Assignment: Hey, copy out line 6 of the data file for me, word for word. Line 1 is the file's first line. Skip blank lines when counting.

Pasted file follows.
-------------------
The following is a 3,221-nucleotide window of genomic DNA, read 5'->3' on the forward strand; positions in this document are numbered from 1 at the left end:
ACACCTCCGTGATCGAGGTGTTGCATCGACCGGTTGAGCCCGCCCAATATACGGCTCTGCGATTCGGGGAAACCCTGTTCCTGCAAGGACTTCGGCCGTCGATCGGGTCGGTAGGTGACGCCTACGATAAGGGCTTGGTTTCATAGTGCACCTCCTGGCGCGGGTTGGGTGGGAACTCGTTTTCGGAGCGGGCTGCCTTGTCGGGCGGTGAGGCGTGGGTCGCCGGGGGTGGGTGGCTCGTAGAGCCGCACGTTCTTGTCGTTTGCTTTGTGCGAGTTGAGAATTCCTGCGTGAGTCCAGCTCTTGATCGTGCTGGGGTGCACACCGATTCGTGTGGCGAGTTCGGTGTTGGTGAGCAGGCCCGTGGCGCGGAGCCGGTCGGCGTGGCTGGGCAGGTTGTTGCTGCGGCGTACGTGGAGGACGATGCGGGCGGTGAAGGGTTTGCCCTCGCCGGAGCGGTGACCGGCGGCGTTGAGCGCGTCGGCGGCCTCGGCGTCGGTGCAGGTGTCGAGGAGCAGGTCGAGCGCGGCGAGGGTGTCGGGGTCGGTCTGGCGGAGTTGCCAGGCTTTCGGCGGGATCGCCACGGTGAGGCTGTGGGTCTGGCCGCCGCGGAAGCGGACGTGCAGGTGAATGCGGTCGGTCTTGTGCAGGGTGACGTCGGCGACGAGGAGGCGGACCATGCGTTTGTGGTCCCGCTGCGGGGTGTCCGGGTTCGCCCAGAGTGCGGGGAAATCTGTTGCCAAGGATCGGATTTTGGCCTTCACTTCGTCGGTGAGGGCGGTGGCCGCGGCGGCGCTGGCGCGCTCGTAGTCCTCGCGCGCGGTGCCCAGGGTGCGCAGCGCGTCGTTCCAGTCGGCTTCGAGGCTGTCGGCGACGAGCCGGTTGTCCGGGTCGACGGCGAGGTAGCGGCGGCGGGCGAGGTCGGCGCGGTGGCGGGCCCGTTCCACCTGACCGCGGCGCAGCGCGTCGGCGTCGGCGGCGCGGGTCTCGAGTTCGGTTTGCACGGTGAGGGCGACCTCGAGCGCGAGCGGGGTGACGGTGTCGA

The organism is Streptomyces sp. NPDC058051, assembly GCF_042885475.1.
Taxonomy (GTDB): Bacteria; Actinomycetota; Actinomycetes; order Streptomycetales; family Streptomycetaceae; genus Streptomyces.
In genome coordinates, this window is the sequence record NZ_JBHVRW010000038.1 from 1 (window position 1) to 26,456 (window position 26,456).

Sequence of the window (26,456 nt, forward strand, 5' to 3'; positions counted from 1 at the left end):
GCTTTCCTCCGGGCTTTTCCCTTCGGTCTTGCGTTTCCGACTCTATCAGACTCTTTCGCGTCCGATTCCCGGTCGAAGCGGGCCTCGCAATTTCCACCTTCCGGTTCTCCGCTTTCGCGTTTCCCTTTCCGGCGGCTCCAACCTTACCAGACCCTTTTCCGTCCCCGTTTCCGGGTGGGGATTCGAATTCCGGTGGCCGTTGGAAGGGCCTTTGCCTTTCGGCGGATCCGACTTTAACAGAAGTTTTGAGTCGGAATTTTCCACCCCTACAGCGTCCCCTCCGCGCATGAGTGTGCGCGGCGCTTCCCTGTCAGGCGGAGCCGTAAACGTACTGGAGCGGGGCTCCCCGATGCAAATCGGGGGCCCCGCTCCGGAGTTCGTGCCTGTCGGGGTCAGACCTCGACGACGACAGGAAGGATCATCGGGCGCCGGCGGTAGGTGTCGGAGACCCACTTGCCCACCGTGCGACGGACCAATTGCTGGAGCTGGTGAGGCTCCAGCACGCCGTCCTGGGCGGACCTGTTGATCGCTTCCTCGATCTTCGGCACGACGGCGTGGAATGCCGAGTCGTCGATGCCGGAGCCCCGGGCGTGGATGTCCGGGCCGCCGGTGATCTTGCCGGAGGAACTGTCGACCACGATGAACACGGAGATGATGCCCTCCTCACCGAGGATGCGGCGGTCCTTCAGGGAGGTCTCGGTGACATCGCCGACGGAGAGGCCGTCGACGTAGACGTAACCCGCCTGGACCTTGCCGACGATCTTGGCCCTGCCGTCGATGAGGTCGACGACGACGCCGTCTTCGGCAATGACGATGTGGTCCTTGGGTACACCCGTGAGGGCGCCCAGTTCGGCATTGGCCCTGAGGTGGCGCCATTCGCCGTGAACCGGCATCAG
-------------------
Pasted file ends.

Sequence of the window (26,456 nt, forward strand, 5' to 3'; positions counted from 1 at the left end):